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I've got a problem with these constructs. The original sentence looks like the following:

I hear you've got a new job. How do you get on?

Actually, the sentence I wrote above contains an error. The correct sentence is:

I hear you've got a new job. How are you getting on?

So, I don't understand why we have to use the present continuous instead present simple.

As far as I know we use present continuous tense for the temporary situations or the situations that happen at the time of speaking. Could anyone explain this situation in great detail?

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I can't find a duplicate, although this comes close. – Andrew Leach Apr 24 '13 at 7:02
Thanks for the link. I think this is the answer for my question. Sorry about my stupid mistakes. – Learner Apr 24 '13 at 7:14
It's actually a bit too strong to call the first one (simple tense) an "error", isn't it? – Sz. Jul 3 '15 at 13:09
up vote 0 down vote accepted

I think it's worth mentioning some of the complexities involved, though many of these were mentioned at the thread Andrew links to.

Choice of tense probably isn't as clear-cut as we'd like to think. For instance, with disease-related examples as mentioned in the link:

I have diabetes /a cold / occasional headaches / frequent headaches.

*I am having diabetes / a cold.

I am having occasional headaches / frequent headaches.

The use of have as a near-synonym of get / take (punctual) as well as possess / suffer from (durative) is doubtless a complicating factor here.

Turning to the multi-word verb get on, we see that again there is idiosyncratic behaviour dependent upon the particular 'object referent' (whether stated overtly or not):

I hear you've got a new job. How are you getting on? [ie with your new job]

I was sorry to hear that you and Bill had a big argument (last month). How are you getting on with him now?

I was sorry to hear that you and Bill had a big argument. How are you getting on now?

and for the do + bare infinitive:

*I hear you've got a new job. How do you get on?

Travelling by bus must be hard for you now. How do you get on? [different sense of get on, of course]

*I was sorry to hear that you and Bill had a big argument last week. How do you get on (with him) now?

I was sorry to hear that you and Bill had a big argument last year. How do you get on (with him) now?

There seem to be subtleties involving not only the continuous / repetitive distinction, but also whether the present state can be regarded as steady (involving how long it has continued).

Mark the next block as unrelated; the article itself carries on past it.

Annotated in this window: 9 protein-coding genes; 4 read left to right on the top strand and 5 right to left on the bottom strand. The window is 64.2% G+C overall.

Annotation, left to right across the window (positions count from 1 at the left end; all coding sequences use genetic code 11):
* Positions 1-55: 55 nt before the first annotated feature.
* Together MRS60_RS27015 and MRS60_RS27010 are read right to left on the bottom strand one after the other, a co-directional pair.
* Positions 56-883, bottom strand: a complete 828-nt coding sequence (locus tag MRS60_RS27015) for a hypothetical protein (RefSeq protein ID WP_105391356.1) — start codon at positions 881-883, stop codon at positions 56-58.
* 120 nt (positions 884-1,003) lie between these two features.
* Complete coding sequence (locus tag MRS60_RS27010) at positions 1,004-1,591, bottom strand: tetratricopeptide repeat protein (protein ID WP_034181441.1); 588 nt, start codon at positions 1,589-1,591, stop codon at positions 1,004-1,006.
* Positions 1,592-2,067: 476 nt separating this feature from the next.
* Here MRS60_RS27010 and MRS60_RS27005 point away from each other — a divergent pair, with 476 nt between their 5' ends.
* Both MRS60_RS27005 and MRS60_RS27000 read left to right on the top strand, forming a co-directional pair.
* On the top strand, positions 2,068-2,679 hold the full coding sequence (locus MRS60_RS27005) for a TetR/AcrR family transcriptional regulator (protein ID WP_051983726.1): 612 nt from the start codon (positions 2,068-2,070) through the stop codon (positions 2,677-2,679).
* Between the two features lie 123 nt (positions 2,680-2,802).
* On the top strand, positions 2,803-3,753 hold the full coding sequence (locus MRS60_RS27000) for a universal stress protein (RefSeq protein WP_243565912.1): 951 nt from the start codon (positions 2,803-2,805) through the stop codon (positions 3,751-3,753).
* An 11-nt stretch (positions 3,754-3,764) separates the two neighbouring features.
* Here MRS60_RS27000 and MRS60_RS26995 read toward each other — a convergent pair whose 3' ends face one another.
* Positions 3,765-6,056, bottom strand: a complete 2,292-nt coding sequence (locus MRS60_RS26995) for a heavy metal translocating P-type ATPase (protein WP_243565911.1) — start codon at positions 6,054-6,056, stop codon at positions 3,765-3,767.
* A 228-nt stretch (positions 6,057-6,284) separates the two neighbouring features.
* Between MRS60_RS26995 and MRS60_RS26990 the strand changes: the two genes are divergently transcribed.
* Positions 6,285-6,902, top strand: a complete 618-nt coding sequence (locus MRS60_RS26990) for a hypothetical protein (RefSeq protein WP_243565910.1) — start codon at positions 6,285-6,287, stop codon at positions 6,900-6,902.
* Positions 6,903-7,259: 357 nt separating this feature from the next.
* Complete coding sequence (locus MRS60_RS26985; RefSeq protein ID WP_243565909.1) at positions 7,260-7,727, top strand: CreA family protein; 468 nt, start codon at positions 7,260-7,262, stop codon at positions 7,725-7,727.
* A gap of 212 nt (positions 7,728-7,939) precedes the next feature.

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So, in my case present continuous and present simple could be used interchangeably, right? – Learner Apr 24 '13 at 8:28
Actually, I don't see the clear difference between using these two tenses in the sentence above. I've encountered this sentence in the Raymond's Murphy English Grammar in Use book. The unit 3 is describing the difference between present simple and present continuous. So, when we're talking about things that happen at the time of speaking or things that happen temporarily we have to use continuous tense. If we're talking about general things or permanent things, we have to use present tense. – Learner Apr 24 '13 at 8:53
1. No, Learner - the asterisk before a sentence indicates that it's not generally acceptable. 2. I've tried to point out that what you're claiming as rules ('have to use ...') are really useful guidelines . For instance, even if we accept these 'rules', how "permanent" does 'permanent' have to be? You could do worse than examine previous threads given by a search here for 'present continuous'; a couple of subtleties are pointed out at english.stackexchange.com/questions/65687/… , for instance. – Edwin Ashworth Apr 24 '13 at 10:37

It is a question of what is considered temporary or permanent. The person asking the question could expect an answer "It's tough." If that was the answer, would the listener expect that it will remain tough.

How about "Where are you living now?" Doesn't that break the rules? English sometimes uses the progressive for new situations.

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The point is when you're talking about the changes happening around now you should use continuous tense. Here're some examples:

Is your English getting better?

The population of the world is increasing very fast

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